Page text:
Air Horse One

The sky’s the limit for many of the Thoroughbreds coming to Keeneland for this month’s Breeders’ Cup.

The $26 million Breeders’ Cup is a two-day horsepalooza of Thoroughbred racing expected to stir up quite a buzz when Keeneland, that small but stylish neo-Southern track in Lexington, hosts the event for the first time this October. The Breeders’ Cup has developed a real influence over equine championships, bringing the best horses together in 13 races for different divisions. It also draws a global crowd of racing fans and insiders. The fact that the Breeders’ Cup is coming to Central Kentucky, where the event was conceived, thrills those insiders on a scale of Scarlett O’Hara finally falling for old Rhett. High rollers will sip their bourbon neat, air-kiss their pals, and talk about the smooth landings they had in their private jets at the airport across the road from the track.

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Illustration by Adam Doyle

Smooth flights also will be expected for their horses. Some equine participants will arrive in horse vans if they don’t have to travel a long distance. Many more will arrive by air, especially those coming from Europe and perhaps even Asia. Horses that compete at global events like the Breeders’ Cup fly in roomy Boeing 747s while serviced by flight attendants known as “flying grooms.” These million-dollar horses are accustomed to jetting everywhere from Australia to Dubai and points in between. They even carry passports with a list of all their shots. For a horse, there’s no better way to hoof it somewhere than to catch a flight.


A glimpse inside the world of global horse travel reveals a culture of highly pampered equines. They don’t have to schlep their luggage. There’s always someone to scoop their poop. And unlike most of us, they don’t have to remove their shoes for security screening in the airport.

High ticket race horses are generally shipped three across, separated by partitions in a container called a jet stall. They don’t ship in the cargo hold; instead they fly in the main section of the plane, where people would be seated if these were passenger flights. The jet stalls on the Boeing 747s are closed and thus there is no stink (unless you open a container door and stick your head inside). Even so, people who work with horses actually like barnyard aromas. Built into the price of each plane ticket (e.g., $10,000 to $12,000 from the United States to England) is a meal of fresh green hay and all the bottled spring water they can drink.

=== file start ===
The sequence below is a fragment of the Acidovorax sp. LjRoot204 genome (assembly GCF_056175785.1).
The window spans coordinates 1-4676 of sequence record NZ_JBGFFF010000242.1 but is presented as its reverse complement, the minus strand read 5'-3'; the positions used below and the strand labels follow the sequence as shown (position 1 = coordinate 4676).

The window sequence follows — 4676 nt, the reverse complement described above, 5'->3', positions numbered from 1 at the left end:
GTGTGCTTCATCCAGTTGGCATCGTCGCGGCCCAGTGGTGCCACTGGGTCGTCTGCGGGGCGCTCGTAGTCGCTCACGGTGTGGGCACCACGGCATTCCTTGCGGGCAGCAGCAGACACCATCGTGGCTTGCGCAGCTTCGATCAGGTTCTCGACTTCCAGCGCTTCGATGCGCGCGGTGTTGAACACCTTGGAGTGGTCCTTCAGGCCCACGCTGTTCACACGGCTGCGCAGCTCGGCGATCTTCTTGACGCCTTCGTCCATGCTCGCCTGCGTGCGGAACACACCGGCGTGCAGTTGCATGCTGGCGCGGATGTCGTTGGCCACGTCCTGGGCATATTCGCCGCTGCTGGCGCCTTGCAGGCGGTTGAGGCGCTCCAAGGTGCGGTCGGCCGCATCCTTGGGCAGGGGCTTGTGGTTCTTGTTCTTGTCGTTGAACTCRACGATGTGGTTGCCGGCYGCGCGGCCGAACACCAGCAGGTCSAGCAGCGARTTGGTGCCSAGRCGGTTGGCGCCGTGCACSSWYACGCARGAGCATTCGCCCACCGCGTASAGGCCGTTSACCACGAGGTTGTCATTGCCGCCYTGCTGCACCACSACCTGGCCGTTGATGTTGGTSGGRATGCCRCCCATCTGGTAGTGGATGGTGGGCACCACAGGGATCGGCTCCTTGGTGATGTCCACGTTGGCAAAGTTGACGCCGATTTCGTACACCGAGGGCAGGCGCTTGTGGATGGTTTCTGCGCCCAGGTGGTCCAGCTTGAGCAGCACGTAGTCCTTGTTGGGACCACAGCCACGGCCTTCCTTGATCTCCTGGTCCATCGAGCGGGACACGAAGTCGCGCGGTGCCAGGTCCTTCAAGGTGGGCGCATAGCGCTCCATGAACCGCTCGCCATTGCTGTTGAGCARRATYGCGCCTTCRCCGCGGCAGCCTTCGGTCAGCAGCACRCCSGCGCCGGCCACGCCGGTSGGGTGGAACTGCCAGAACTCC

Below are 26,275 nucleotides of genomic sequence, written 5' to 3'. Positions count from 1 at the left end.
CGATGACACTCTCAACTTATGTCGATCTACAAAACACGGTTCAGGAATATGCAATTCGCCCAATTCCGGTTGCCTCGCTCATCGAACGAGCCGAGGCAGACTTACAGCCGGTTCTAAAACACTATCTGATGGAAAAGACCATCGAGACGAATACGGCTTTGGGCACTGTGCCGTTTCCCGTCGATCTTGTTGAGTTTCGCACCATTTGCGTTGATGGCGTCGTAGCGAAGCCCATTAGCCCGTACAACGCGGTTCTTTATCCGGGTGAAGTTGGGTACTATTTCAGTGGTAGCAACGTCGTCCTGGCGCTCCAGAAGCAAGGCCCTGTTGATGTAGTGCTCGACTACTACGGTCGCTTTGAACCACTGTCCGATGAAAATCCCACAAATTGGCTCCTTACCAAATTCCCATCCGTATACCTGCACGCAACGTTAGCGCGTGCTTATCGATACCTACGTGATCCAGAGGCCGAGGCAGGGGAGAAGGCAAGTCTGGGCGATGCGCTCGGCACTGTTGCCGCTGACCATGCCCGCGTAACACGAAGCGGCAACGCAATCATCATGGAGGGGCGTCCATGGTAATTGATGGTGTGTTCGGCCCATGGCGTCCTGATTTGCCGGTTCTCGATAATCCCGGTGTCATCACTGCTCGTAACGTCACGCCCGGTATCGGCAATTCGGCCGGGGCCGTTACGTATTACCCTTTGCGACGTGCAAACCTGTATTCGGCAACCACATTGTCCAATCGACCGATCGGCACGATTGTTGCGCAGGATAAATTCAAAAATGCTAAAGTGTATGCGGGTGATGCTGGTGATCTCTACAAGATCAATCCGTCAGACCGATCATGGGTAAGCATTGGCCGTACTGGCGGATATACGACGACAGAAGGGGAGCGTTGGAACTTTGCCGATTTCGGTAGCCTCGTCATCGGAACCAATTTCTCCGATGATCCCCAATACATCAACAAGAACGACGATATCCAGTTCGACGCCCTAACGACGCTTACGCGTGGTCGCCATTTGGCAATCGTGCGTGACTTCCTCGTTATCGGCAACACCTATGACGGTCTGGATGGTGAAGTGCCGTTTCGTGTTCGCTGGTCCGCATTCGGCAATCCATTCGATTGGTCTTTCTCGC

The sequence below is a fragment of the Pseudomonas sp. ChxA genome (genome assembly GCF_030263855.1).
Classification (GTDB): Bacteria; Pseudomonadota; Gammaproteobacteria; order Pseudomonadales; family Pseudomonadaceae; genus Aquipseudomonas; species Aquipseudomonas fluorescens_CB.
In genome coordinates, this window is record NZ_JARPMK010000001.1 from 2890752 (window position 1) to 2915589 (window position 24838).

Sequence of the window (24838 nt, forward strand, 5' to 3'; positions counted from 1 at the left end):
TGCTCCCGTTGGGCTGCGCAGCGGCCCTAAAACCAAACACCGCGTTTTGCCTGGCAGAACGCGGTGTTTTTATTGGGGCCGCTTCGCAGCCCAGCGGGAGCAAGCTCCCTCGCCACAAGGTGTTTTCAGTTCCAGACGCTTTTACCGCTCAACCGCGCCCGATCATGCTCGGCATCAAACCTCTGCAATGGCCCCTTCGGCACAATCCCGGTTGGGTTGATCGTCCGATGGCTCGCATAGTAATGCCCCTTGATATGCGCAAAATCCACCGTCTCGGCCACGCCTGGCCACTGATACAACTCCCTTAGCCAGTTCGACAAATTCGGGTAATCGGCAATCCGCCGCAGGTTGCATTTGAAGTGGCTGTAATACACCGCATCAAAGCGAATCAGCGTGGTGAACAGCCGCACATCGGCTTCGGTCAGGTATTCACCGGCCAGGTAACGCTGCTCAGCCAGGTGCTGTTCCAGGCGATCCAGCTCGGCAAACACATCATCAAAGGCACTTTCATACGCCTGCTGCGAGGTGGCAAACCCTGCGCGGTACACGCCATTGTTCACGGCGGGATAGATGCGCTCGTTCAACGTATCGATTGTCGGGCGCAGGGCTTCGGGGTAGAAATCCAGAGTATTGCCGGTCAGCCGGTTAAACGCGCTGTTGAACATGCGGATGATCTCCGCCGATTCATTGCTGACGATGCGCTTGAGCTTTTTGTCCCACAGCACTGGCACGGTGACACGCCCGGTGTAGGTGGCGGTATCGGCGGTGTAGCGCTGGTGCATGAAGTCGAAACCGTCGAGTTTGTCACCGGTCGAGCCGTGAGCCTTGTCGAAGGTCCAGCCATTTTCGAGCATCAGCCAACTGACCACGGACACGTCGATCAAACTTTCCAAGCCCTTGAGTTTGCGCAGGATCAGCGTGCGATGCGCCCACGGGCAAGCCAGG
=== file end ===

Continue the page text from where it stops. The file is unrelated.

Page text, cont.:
“They like Poland Spring Water,” says Joe Santarelli, a partner in Jamaica, New York–based Mersant International, Ltd., which will play a big role in getting horses to the Breeders’ Cup. He notes that 10 to 15 horses will go through a hundred five-gallon jugs of water during a trans-Atlantic flight.

The skies are filled with more flying hooves than most people realize, and the Cincinnati/Northern Kentucky International Airport (CVG) is quite accustomed to their arrivals and departures. As recently as 2010, the airport served as the destination point and quarantine facility for the World Equestrian Games in Lexington. “We’ve chartered many aircraft out of CVG for many years,” says Chuck Santarelli, another partner in Mersant International.

“Cincinnati is a port that can handle horses,” adds Chuck’s cousin, Chris Santarelli, another partner in the company. “We have horses that come through Cincinnati that do quarantine at Keeneland. We had a flight that came in and out of Cincinnati at the end of March with a filly [from Europe] that raced at Keeneland.”

Breeders’ Cup horses from outside North America will fly on 747s into Cincinnati or Louisville. At the same time, many competitors arriving by air from points within the United States will fly directly into Lexington on a 727-200 plane based at that airport. (The larger 747 cargo planes can’t land at Lexington—the airport doesn’t have runways long enough to accommodate the stopping distance that a 747 requires when fully loaded with horses.)

Mersant International has been the official shipper for the event since the mid-1980s, when Breeders’ Cup, Ltd. began chartering a plane exclusively for international competitors. The company arranges itineraries for the majority of those horses traveling from outside the United States, and organizes a charter that generally departs England or Ireland. In addition to the crew of flying grooms, the charter has a specially trained veterinarian onboard, because sometimes a horse decides it really doesn’t want to ride in a big ol’ jet 30,000 feet in the air. If something should go really, really wrong, the crew carries a heavy animal tranquilizer to sedate the horse. Another possibility is to divert the plane and get the animal off the jet.